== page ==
Aibu to consider going away and leaving teen ds's woth 20 year old sibling?

(14 Posts)
Pineapplechunkster Sun 10-Jul-16 23:41:15

Have namechanged. Wibu to go away for 3 weeks and leave my 14 and 13 year olds with their 20 year old sister? She has offered to do it, is very responsible ect. I am not sure. Firstly would it even be legal?

corythatwas Sun 10-Jul-16 23:51:56

What do you mean legal??? An adult being in charge of children??? Isn't that the normal way of things??? Now, if you have said go away and leave them under the care of my goldfish...

At 20 she is well old enough to be married and have a family of her own. Or start a business. Or buy a house. Or stand for parliament.

Nobody outside the family could possibly have a problem with this arrangement.

Naturally, like any other arrangement, you need to take your own personal circumstances into account. Do you trust your younger dc to behave for her? Do you trust her to actually hang around and do the job (not that she will be required to do much). If you trust everybody concerned and they are happy for you to go, sounds absolutely fine.

Pineapplechunkster Mon 11-Jul-16 00:00:25

Thank you cory
I thought it would be fine legally, but need to make absolutely sure as have a very overbearing family member that likes to cause maximum drama (call police/social services) if they feel things aren't what they would be happy with.

OnesieTheQueensSelfie Mon 11-Jul-16 00:01:49

Go on your holiday safe in the knowledge that it is all above board!

Pineapplechunkster Mon 11-Jul-16 00:06:35

Thank you onesie

trafalgargal Mon 11-Jul-16 00:13:06

I'd only do it if the twenty year old was ok with dealing with flack from the family members you mention.

Pineapplechunkster Mon 11-Jul-16 00:24:00

trafalgar I would head off family member by telling them legally they can do nothing as it is all above board. That is a conversation I would ensure took place well in advance if I go.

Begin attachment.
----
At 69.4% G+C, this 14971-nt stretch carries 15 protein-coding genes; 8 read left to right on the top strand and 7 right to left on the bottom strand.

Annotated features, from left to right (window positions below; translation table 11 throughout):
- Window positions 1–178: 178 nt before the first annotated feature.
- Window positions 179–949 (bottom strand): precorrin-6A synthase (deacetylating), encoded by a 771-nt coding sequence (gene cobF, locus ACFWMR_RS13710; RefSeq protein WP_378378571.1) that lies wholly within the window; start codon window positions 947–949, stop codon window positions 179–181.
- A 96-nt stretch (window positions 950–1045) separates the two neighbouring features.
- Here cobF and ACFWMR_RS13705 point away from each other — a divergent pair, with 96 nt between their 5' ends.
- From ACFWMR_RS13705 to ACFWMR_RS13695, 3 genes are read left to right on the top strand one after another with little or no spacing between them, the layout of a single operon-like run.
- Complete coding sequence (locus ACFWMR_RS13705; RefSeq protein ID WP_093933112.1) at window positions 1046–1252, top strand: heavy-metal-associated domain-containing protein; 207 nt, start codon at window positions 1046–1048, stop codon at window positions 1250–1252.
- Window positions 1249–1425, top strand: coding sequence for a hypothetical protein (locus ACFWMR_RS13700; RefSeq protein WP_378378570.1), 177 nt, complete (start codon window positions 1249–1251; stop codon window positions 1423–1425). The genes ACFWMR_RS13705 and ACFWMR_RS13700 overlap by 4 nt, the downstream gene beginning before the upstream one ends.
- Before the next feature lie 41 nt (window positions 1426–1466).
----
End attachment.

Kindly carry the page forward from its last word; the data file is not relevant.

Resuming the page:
StillMedusa Mon 11-Jul-16 00:25:34

Well I left my autistic teenager with his older brother (then 22) last year!
The kids clubbed together to send DH and me on our honeymoon for our 25th anniversary to Rome! DS2 needs support in lots of ways but DS1 was up for it.. took a few days off work to care for him (bless him...my other kids were at Uni)

I was a bit nervous but they were fine.. the cats were fed and cared for too, and amazingly the house was tidy! OK DS2 was in pjs when I left and pjs when we got back, butI assume he was dressed in between grin

It's fine to leave a adult in charge!

DeathStare Mon 11-Jul-16 04:43:22

Of course it's legal. And I was about to say I'd do it without a second thought.....

Then I saw your second post! Do you really believe that your family member would call police/social services? It would all come to nothing if they did, but I wouldn't leave a 20 year old to have to deal with that.

Is the "family member" likely to create other hassle for the 20 year old? And does the 20 year old have good support if they do?

Also is the "family member" the children's other parent? Because if they are, they could just come and take the teenagers back to theirs and your 20 year old couldn't legally stop them.

If the family member really would cause this much trouble I'd find another arrangement.

Huldra Mon 11-Jul-16 08:18:18

Yes, it's fine.

Does the family member have to know? Does any of your extended family have to know?

Hereagainalways Mon 11-Jul-16 08:20:50

I'm 27 now but when younger I used to have my younger siblings for my mum all the time - it's totally fine!

Pineapplechunkster Mon 11-Jul-16 14:02:22

deathstare no its not the other parent. The other parent would be fine with arrangement and would check in on household everyday by telephone (lives 200 miles away)

Amammi Mon 11-Jul-16 14:05:17

While its legally ok personally I think 3 week is a bit too long. Can you break the time with the 20 year old in sole charge with trips at the weekend to their other parent?

NavyandWhite Mon 11-Jul-16 14:09:12

I wouldn't for 3 weeks, it's a long time.

Join the discussion

Join the discussion

Registering is free, easy, and means you can join in the discussion, get discounts, win prizes and lots more.

Register now